By 1964 The Children’s Museum Guild had been providing volunteers to, and raising funds for, the museum for more than three decades. Its annual projects such as a glass and china show, a fashion show, and a formal dance regularly provided a few hundred dollars here, a couple of thousand there—not insignificant amounts given the times and the modest needs of the museum earlier in its history. But by the time the 1960s rolled around, those needs weren’t so modest anymore; the museum was growing substantially every year and as it did, it was looking for supplemental revenue streams.
Haunted House Proposal
Enter Despina (Dessie) Partenheimer, a transplant from San Mateo, California. Shortly after joining the Guild in 1962 she was asked for any fundraising ideas she might have. “How about a haunted house?,” she responded.
Partenheimer explained that a similar fundraising project in San Mateo had been very successful. What the Guild needed, she said, was an old building that could be temporarily turned into a Halloween attraction. Then all they had to do was sell tickets to the crowds that were sure to come.
Skeptics shot down the idea. The Guild already had two fall fundraisers: a September fashion show and a November dance. It couldn’t possibly handle an October event, too. And Grace Golden, who was the museum’s director at the time, gave the idea a thumbs-down.
But Partenheimer wasn’t easily deterred. In March 1964, with the support of a cadre of like-minded members, she managed to get the haunted house concept presented to the Guild’s general membership for a vote. The yeas took the day—and with perfect timing, since Golden had resigned and her successor Mildred Compton, a former Guild president (1955–56), was receptive to the idea. The second floor of the museum-owned Dreyer Building was selected as the site for the Guild’s first Haunted House.
Hard Work Pays Off
Between March and October, Guild members and their spouses spent thousands of hours making decorations and costumes, and converting what had been three second-floor apartments into a haunted habitat. Staffed by Guild volunteers in full-on scary mode and designed for preteens and teens (no child under the age of five was allowed in) the Children’s Museum Guild opened the doors to its first haunted house at 1 p.m. on Oct. 22, 1964.
Within a few hours, Guild members knew they had hit the jackpot—the line to enter stretched for blocks and at 50 cents per ticket the till was filling fast. At the end of its 10-day run, an astonishing 26,000 people had paid $13,200 to pass through the Haunted House, and the Guild turned the proceeds over to the museum. By comparison, that year’s fashion show had netted $2,300 and the dance $2,900.
A vindicated Dessie Partenheimer wrote in her chairman’s report about the project: “The Haunted House was a project I proposed to the Museum Guild because I felt it was the best possible way that we (the Guild) could spend our time to raise the most money for The Children’s Museum. It was a great thrill to realize that the H.H. project was all I thought it to be.”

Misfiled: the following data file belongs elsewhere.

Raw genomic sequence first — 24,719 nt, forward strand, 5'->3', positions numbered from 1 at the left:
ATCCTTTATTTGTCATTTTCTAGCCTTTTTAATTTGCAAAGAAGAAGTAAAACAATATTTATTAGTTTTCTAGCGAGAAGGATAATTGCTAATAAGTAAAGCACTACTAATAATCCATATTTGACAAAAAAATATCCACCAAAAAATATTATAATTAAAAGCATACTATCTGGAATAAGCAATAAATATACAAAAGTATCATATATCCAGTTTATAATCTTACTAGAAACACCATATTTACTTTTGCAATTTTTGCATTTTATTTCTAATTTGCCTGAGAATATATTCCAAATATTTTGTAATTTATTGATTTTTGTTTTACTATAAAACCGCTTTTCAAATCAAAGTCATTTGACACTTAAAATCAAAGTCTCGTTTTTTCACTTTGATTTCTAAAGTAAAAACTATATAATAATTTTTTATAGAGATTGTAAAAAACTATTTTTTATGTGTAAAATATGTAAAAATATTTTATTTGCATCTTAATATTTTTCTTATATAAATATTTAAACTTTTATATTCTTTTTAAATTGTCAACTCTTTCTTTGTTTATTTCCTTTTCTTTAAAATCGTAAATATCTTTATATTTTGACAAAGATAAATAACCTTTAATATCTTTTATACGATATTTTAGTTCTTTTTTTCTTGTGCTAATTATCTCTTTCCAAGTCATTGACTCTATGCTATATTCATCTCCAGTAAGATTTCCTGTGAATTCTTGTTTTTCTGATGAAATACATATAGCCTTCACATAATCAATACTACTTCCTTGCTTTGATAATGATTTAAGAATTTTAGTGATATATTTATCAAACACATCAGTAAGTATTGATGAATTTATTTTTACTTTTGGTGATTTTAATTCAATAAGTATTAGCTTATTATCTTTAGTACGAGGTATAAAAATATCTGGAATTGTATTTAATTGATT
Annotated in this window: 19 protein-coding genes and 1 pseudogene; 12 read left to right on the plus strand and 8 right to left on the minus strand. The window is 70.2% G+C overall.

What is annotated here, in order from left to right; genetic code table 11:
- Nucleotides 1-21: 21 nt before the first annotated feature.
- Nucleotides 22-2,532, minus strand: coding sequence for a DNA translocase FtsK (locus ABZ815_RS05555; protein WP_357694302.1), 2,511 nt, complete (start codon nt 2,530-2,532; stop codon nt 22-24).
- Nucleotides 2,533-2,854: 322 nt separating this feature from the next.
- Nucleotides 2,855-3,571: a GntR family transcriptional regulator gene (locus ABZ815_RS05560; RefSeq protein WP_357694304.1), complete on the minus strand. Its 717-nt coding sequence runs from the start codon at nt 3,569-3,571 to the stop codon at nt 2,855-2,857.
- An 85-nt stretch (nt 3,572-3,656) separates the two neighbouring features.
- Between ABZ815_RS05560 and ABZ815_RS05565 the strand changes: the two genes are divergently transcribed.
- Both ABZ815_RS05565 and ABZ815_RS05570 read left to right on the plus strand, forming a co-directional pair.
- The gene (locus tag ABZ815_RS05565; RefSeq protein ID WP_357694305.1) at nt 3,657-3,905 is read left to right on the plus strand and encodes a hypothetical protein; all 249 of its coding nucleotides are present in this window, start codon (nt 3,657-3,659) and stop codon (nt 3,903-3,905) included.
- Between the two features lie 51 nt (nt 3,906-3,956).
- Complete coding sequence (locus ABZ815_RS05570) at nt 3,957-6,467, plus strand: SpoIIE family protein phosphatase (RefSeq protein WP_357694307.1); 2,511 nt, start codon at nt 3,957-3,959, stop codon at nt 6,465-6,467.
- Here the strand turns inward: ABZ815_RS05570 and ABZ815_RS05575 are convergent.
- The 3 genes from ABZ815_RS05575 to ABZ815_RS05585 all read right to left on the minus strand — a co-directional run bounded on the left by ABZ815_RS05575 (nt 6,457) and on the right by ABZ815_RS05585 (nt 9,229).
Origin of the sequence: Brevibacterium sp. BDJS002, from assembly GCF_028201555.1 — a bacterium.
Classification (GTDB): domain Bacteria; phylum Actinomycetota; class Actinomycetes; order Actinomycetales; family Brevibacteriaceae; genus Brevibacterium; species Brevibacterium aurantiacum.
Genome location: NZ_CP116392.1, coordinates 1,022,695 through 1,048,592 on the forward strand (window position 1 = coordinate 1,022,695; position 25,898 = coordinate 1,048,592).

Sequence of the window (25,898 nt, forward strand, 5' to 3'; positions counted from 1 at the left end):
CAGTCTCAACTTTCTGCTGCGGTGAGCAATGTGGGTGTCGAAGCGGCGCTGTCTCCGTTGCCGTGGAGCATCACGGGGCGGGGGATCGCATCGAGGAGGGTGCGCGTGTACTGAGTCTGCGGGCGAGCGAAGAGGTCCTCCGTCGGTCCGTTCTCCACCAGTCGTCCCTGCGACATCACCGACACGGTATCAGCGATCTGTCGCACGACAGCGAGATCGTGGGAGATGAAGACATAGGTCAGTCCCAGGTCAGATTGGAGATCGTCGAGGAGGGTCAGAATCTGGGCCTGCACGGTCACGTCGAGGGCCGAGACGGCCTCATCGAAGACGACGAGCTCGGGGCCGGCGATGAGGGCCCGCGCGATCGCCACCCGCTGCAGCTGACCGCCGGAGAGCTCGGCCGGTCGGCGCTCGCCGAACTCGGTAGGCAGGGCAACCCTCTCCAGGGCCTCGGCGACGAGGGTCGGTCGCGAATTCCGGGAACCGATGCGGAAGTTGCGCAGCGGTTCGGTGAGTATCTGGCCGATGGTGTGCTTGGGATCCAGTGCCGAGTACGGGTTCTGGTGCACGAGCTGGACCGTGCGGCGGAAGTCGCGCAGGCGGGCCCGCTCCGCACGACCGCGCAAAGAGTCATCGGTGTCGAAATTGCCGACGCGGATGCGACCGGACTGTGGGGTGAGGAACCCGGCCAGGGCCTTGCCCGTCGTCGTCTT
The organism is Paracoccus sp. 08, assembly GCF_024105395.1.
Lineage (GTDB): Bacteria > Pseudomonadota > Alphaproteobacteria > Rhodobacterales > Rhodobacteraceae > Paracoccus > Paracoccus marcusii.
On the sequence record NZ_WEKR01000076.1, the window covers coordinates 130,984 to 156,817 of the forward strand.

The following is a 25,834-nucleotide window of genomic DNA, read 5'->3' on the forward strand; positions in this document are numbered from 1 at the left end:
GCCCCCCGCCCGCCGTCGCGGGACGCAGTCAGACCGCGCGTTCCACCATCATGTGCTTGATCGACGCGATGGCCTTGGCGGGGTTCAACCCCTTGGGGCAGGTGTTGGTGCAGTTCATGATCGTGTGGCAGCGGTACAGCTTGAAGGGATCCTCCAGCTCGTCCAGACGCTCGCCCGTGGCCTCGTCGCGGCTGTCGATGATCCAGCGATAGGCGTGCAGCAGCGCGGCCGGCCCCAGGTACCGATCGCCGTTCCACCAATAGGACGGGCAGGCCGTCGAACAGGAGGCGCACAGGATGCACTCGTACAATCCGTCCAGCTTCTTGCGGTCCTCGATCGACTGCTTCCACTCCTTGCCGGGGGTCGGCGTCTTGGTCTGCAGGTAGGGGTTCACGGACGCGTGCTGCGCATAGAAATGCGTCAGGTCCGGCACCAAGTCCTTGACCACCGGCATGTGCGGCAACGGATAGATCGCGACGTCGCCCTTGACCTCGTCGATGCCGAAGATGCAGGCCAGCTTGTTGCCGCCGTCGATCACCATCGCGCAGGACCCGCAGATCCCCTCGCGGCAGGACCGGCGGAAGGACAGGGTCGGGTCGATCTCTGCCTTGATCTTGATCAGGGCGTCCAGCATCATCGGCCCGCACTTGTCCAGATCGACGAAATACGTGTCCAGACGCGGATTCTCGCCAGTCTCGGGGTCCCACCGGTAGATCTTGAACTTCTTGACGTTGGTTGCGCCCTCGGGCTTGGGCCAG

She also credited Compton for her support. “. . . my ‘Rock of Gibraltar’ was our museum director,” wrote Mrs. Partenheimer. “I’m sure that if it had not been for Millie Compton, the H.H. would never have happened.”
But it did. And it continued to happen annually from that point on.
Mildred Compton’s Gratitude
No one was happier than Mildred Compton, who remarked a few years later that, if not for Haunted House funds, the museum would never have gotten one of its prized possessions—the Reuben Wells. One of the stipulations for its donation was that it had to be in a protected environment and Haunted House funds paid for the large shed the museum built to house the locomotive.
“None of the Haunted House proceeds go toward the cost of daily operations,” Compton told a reporter from the Indianapolis Star in 1971. “[They are] used only for special things; things we couldn’t have or do otherwise.”
She went on to enumerate five ways the proceeds were used: for additions to existing exhibits; purchases for the collection or special exhibits; materials for the cases loaned to schools; building requirements (such as the train shed); and special equipment (she mentioned a printing press the museum was able to buy so it no longer had to hire outside printers).
“Without the cushion that the Haunted House funds provide,” Compton said, “we’d lose out on lots of things. It’s helped make us one of the country’s leading museums.”
Appropriately the Guild’s Haunted House quickly became one of the best in the country, in part because it was never the same from one year to the next. Each Haunted House was based on a thematic concept—the Wild West, outer space, movie monsters, a Victorian mansion, scary stories, etc. Each year’s theme sets the tone for the Haunted House’s décor, contents, and characters, which has led many people to come back year after year.